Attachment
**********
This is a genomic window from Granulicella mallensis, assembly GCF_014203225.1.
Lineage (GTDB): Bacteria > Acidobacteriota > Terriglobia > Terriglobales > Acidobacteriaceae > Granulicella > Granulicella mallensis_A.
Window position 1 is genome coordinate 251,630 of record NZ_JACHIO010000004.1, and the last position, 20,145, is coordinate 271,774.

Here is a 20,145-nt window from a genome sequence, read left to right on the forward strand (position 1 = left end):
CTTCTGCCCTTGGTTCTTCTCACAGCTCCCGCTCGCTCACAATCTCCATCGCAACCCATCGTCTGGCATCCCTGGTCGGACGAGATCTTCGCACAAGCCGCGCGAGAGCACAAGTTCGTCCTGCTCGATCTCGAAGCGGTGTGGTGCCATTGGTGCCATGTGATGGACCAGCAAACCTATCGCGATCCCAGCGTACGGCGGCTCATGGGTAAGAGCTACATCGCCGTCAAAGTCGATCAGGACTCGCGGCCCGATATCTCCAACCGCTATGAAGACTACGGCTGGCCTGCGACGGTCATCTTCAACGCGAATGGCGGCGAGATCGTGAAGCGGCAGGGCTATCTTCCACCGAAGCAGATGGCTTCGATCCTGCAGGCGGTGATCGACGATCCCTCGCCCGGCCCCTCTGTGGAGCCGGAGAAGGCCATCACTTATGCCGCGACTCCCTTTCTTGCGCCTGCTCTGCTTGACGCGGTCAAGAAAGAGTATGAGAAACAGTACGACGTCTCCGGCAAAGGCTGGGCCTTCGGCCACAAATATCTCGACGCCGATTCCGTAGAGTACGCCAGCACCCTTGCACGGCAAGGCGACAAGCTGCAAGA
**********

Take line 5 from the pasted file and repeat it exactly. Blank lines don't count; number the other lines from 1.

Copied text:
CTTCTGCCCTTGGTTCTTCTCACAGCTCCCGCTCGCTCACAATCTCCATCGCAACCCATCGTCTGGCATCCCTGGTCGGACGAGATCTTCGCACAAGCCGCGCGAGAGCACAAGTTCGTCCTGCTCGATCTCGAAGCGGTGTGGTGCCATTGGTGCCATGTGATGGACCAGCAAACCTATCGCGATCCCAGCGTACGGCGGCTCATGGGTAAGAGCTACATCGCCGTCAAAGTCGATCAGGACTCGCGGCCCGATATCTCCAACCGCTATGAAGACTACGGCTGGCCTGCGACGGTCATCTTCAACGCGAATGGCGGCGAGATCGTGAAGCGGCAGGGCTATCTTCCACCGAAGCAGATGGCTTCGATCCTGCAGGCGGTGATCGACGATCCCTCGCCCGGCCCCTCTGTGGAGCCGGAGAAGGCCATCACTTATGCCGCGACTCCCTTTCTTGCGCCTGCTCTGCTTGACGCGGTCAAGAAAGAGTATGAGAAACAGTACGACGTCTCCGGCAAAGGCTGGGCCTTCGGCCACAAATATCTCGACGCCGATTCCGTAGAGTACGCCAGCACCCTTGCACGGCAAGGCGACAAGCTGCAAGA